Lessons from a Stable

By Jeremy Fields, serving with Compassion and Mercy Associates (CAMA) in Mongolia

The following is an adapted excerpt from the Fields family’s January update.

One of our family traditions is to head out on Christmas Day, find ourselves a nice stable, and sing “Away in a Manger.” Admittedly, this is a tad easier for us to do in western Mongolia.

Our desire is to approach the birth of Jesus with the same degree of wonder and praise as the visiting shepherds had. We are of the opinion that “wonder” begins to reach its freezing point at -20 F. Yet, it is always a rewarding experience! This year we took with us the Larry and Krista Lain family, our CAMA coworkers in Mongolia.

Over the years, I’ve become somewhat familiar with the average stable. I know that they are pretty much dirty and smelly (shouldn’t someone market these features to include with our beautiful nativity sets?).

This year what struck me was how tiny and dark a stable actually is, approximately 8′ x 8′ with the roof about shoulder height (only horses and camels would need it higher). An average family has only a handful of animals, and there are no windows—livestock aren’t picky about the view.

History’s Greatest Culture Shock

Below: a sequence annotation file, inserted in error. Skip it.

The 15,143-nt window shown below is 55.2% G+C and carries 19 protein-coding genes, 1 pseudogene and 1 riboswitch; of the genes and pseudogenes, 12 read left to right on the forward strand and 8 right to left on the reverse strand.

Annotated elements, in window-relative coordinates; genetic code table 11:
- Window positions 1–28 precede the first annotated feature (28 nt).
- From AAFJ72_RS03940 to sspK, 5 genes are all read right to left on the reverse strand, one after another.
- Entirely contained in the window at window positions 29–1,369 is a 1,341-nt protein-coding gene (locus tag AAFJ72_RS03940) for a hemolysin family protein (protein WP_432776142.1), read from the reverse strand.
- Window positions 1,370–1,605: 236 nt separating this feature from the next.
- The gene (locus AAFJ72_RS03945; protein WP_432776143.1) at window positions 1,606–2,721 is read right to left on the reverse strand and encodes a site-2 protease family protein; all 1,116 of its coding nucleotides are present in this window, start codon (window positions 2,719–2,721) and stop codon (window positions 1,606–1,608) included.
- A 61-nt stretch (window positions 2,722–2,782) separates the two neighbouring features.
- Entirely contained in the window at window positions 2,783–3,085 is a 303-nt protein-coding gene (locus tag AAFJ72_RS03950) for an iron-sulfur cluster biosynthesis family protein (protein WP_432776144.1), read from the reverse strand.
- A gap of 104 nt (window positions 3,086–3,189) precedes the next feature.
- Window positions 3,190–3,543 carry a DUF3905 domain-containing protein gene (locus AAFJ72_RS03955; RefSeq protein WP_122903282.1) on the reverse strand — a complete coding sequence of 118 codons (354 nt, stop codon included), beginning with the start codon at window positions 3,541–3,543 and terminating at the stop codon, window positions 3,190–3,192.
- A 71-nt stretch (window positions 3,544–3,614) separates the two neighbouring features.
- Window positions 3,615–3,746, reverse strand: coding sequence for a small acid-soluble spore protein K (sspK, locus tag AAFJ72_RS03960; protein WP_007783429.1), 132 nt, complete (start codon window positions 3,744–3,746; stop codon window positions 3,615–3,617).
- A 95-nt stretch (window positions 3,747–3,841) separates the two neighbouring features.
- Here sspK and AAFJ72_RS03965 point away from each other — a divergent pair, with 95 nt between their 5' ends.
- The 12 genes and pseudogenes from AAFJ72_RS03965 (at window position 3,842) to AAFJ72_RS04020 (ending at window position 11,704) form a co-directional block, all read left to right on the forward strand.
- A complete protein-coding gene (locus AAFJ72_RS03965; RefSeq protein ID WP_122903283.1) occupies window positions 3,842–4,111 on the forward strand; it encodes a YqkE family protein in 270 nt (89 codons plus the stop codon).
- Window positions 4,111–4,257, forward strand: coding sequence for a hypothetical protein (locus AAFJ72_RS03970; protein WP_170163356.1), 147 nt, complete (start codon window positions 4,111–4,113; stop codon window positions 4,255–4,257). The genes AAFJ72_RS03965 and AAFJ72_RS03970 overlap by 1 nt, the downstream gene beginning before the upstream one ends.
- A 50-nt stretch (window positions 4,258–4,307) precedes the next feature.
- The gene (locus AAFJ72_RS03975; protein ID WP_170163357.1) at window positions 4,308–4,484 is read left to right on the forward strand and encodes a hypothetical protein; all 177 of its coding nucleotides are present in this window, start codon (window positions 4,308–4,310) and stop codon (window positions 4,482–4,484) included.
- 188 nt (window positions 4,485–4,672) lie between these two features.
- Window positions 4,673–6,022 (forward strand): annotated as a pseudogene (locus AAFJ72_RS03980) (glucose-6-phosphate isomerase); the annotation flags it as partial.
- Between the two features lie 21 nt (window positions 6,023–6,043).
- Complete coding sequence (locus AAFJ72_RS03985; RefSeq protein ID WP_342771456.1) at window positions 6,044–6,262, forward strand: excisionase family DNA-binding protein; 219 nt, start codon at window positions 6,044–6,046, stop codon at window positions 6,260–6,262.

Needless to say, I was struck once again with the thought that a stable is about the most miserable place possible to be born. It is no wonder that “lying in a manger” is mentioned several times for emphasis in Luke 2. Livestock caretakers would never dream of having a baby in such a cold and cramped, dark and dirty place!

But when Jesus came to be with us, he had NOTHING. And the contrast between Him living in the heavenly courts clothed in splendor, to being a baby wrapped in a cloth, lying in a food trough, is mind-blowing.

He gave up glory, feasts and family, warmth and light and safety . . . “he made himself nothing by taking the very nature of a servant, being made in human likeness” (Philippians 2:7).

It is the greatest “culture shock” in history: the King who gave up his throne to become a slave to His people. He gave it all up, just to be with us.

Praise the Lord, who enters our mess and brings hope with Him!

What You Can Do


Pray for Alliance workers, using the weekly Alliance Prayer Requests.

Learn More

  • Read Crista Lain’s article “A Family Inheritance,” in the January 15 issue of Alliance Life magazine.
  • Check out CAMA, the relief and development arm of The Alliance.


  • Give to the Great Commission Fund (GCF) to support Alliance workers in Mongolia and around the world who are extending the hope of Christ to the lost and discipling new believers.
  • Give now


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